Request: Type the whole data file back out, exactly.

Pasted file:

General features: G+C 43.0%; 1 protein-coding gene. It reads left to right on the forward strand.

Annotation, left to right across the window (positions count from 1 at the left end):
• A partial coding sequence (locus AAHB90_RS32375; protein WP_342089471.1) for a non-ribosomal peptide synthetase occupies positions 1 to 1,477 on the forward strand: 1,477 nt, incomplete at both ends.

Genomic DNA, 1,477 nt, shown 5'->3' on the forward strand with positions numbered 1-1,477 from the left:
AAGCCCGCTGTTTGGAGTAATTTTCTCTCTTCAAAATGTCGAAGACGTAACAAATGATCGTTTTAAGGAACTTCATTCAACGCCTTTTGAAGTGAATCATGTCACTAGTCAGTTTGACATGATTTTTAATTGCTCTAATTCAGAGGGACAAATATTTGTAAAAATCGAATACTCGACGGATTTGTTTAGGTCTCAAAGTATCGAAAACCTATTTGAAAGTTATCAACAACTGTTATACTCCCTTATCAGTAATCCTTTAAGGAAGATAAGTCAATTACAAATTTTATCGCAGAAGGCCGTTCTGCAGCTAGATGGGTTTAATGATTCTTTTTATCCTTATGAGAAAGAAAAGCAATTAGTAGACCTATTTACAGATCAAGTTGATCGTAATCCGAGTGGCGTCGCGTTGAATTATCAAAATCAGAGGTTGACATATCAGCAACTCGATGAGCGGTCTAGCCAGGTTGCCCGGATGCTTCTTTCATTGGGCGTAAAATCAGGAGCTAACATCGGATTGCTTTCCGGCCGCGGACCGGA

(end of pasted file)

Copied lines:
General features: G+C 43.0%; 1 protein-coding gene. It reads left to right on the forward strand.

Annotation, left to right across the window (positions count from 1 at the left end):
• A partial coding sequence (locus AAHB90_RS32375; protein WP_342089471.1) for a non-ribosomal peptide synthetase occupies positions 1 to 1,477 on the forward strand: 1,477 nt, incomplete at both ends.

Genomic DNA, 1,477 nt, shown 5'->3' on the forward strand with positions numbered 1-1,477 from the left:
AAGCCCGCTGTTTGGAGTAATTTTCTCTCTTCAAAATGTCGAAGACGTAACAAATGATCGTTTTAAGGAACTTCATTCAACGCCTTTTGAAGTGAATCATGTCACTAGTCAGTTTGACATGATTTTTAATTGCTCTAATTCAGAGGGACAAATATTTGTAAAAATCGAATACTCGACGGATTTGTTTAGGTCTCAAAGTATCGAAAACCTATTTGAAAGTTATCAACAACTGTTATACTCCCTTATCAGTAATCCTTTAAGGAAGATAAGTCAATTACAAATTTTATCGCAGAAGGCCGTTCTGCAGCTAGATGGGTTTAATGATTCTTTTTATCCTTATGAGAAAGAAAAGCAATTAGTAGACCTATTTACAGATCAAGTTGATCGTAATCCGAGTGGCGTCGCGTTGAATTATCAAAATCAGAGGTTGACATATCAGCAACTCGATGAGCGGTCTAGCCAGGTTGCCCGGATGCTTCTTTCATTGGGCGTAAAATCAGGAGCTAACATCGGATTGCTTTCCGGCCGCGGACCGGA